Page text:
Lakorns of the Earth Part 1

I have ideas on what I want to blog about, but little inspiration to fuel those ideas and give them shape until I watched Tawan Arb Dao, a new lakorn currently airing on Channel 7.

I’ve already written a first impressions post on it here, but decided one scene in particular needed my complete attention in terms of the class issues it portrayed.


Tawan Arb Dao (2020) started airing on Channel 7 on March 26 and currently airs two days a week, Wednesday and Thursday.


Tawan Arb Dao (2020): Siwakorn disguises himself as Siwath, his twin brother in order to investigate his death. He tries to avoid sleeping with Chorprae who is Siwath’s lover and meets Daopradub, Chorprae’s daughter who was called out from abroad to help with the family’s company. (Source: MyDramaList)

Our main couple. Kem Hussawee who plays twins, Siwakorn, Siwath. Thisa Varitthisa plays Daopradub

my take

The nang’ek Dao is sent by Chor (her boss and auntie) to handle workers who are protesting and demanding a wage. The main couple go there together and learn the workers want a 50 baht raise ($1.53). Yes, a $1.53 raise. 😱 Oh, the horror!!!! The unruly workers go after their bosses, who tells them they’ll call the cops.

Our heroes arrive at the construction site, with the nang’ek in a dress and high heels. The pra’ek Siwakorn/Siwath says they’ll discuss the raise at a meeting. To which the worker replies, you get hundreds of thousands and air conditioning, why do you need a meeting? And here’s what follows.

The site boss in his yellow jacket replies “If you guys did as much work as them, they would pay you a hundred thousand per month too.” And then, “You guys should go finish sixth grade first!”

Notice that the site boss says that. Not our hero or nang’ek or pra-ek. They can’t point that out because they’re of a different class from the workers, so a boss worker has to point that out to make it seem like a legitimate point. (Oh and by the way, I’ve not seen either pra’ek or nang’ek do a lick of work 😂 this whole time unless you count looking for trouble or talking a lot about non-work issues. That they do plenty of at the company).

The head of the striking workers retorts (quite reasonably), “Then go find someone with a bachelor’s degree to come do the work!” Then he goes, “If you’re gonna talk like that, there’s no need to negotiate!” “Destroy everything!”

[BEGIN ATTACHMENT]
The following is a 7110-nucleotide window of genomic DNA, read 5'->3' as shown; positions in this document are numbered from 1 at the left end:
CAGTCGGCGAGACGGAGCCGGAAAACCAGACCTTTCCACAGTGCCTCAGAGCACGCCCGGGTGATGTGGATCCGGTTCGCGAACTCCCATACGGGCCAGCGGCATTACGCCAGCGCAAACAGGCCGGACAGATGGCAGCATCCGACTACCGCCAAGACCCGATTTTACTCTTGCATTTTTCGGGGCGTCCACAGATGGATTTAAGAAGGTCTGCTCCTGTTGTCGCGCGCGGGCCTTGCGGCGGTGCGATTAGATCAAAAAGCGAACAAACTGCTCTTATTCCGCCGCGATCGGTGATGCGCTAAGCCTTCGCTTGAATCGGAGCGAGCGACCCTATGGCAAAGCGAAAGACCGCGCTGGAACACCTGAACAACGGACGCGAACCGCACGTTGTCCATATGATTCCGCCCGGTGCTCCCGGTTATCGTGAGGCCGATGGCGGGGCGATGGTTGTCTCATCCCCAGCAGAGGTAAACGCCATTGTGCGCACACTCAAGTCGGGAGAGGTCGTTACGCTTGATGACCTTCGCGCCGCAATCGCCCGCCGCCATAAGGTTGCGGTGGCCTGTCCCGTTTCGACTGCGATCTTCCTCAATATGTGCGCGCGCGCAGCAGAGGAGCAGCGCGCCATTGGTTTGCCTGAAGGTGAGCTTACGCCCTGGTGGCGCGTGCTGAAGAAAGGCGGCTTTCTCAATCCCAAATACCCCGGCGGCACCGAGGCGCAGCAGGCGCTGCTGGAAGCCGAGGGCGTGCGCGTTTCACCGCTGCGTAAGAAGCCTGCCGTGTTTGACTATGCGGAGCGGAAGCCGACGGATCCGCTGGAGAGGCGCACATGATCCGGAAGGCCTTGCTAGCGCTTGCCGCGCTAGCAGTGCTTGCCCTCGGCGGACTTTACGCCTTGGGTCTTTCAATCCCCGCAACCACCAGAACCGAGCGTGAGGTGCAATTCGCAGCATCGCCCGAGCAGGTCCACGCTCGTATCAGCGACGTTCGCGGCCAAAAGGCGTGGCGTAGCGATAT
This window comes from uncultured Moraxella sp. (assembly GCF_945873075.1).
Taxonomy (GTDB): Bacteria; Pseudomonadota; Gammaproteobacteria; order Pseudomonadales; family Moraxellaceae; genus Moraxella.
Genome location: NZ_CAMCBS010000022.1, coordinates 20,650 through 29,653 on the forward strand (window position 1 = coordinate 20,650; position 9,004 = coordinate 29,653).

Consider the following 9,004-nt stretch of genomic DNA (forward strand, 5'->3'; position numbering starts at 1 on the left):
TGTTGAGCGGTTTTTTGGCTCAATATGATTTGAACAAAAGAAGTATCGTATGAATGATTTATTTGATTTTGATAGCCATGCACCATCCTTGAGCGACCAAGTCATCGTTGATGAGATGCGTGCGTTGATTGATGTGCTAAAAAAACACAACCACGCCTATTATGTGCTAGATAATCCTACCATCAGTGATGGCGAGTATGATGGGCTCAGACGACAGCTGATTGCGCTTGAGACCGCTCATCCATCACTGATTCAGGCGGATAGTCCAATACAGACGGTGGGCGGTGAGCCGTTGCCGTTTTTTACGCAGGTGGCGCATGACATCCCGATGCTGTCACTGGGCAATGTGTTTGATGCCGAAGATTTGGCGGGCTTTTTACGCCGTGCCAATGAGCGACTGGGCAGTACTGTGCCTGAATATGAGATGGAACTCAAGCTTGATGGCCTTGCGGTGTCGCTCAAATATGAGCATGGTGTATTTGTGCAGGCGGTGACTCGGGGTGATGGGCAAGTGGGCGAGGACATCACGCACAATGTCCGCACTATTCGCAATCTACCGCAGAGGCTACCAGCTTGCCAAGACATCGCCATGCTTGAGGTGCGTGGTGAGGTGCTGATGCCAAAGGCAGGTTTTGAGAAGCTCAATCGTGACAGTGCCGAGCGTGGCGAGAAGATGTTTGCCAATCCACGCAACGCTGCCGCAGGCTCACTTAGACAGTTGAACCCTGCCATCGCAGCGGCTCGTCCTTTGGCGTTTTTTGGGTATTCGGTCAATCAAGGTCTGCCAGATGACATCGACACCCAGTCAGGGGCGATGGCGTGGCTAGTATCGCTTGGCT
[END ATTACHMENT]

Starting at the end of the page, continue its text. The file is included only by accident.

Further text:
I’m skipping some things, but basically at this point, the nang’ek steps in and tells them to stop. She’s ignored, rightfully so (why should they listen to her?) and it isn’t until she tells them her name that they stop.

They crowd the nang’ek with pleas of help, and things are going downhill until all of the sudden, a piece of wall is about to fall on a little girl (who’s at their work site?) and Dao saves the girl. I. KID. YOU. NOT. 🙃

The girl turns out to be the daughter of the leader of the striking workers and he’s suitably impressed. So impressed, he tells Dao, “that we won’t ask for a raise anymore. We will get back to work.”

Dao replies she’ll try to bring it up (ahhhh, how sweet) and the nang’ek is carted off to the hospital to be treated for her… skinned knee. There are so many things wrong with this I don’t know where to start. Maybe a list 😪.

Our nang’ek’s skinned knee. (See the bandage? Look closely.)
  • First of all, notice that this inexperienced rich girl (think typical white savior trope) who we don’t know has ever worked a day in her life, saves the day.
  • Second, all those striking workers look upon her as their savior and even wish for salvation from her. Really?!
  • Third, why is the little girl sitting in the middle of what looks like a construction site? Why is she there at all? I blame this entirely on lazy parents who didn’t teach their kid to avoid stereotypes and lazy plotting so their kid grew up to write this stuff.
  • Fourth, look again how the nang’ek says she’ll try to bring it up. And they thank her. 🙄
  • Fifth, perhaps this is not a unionized group of workers. Who knows? But usually it takes more than one person to agree the strike is over and this guy immediately says without consulting everyone, and yet they all agree.
  • Sixth… I can’t go on. I don’t want to go on.

The bottom line is that the scene is incredibly lazy, riddled with tropes and stereotypes and to what purpose? To give the nang’ek moments with the pra’ek, to show her courage, intelligence or fortitude? It did none of that.

Striking workers are a common trope in many dramas, including Forget You Remember Love (2020), a Chinese remake of The Prince Who is a Frog, which is airing now. We can also see many other better and more nuanced portrayals of the working class in lakorns such as Rahut Rissaya or even Dum Khun. But it will always be problematic when the working class is there to show the merits of the rich, rather then the merits of the working class. To be continued…


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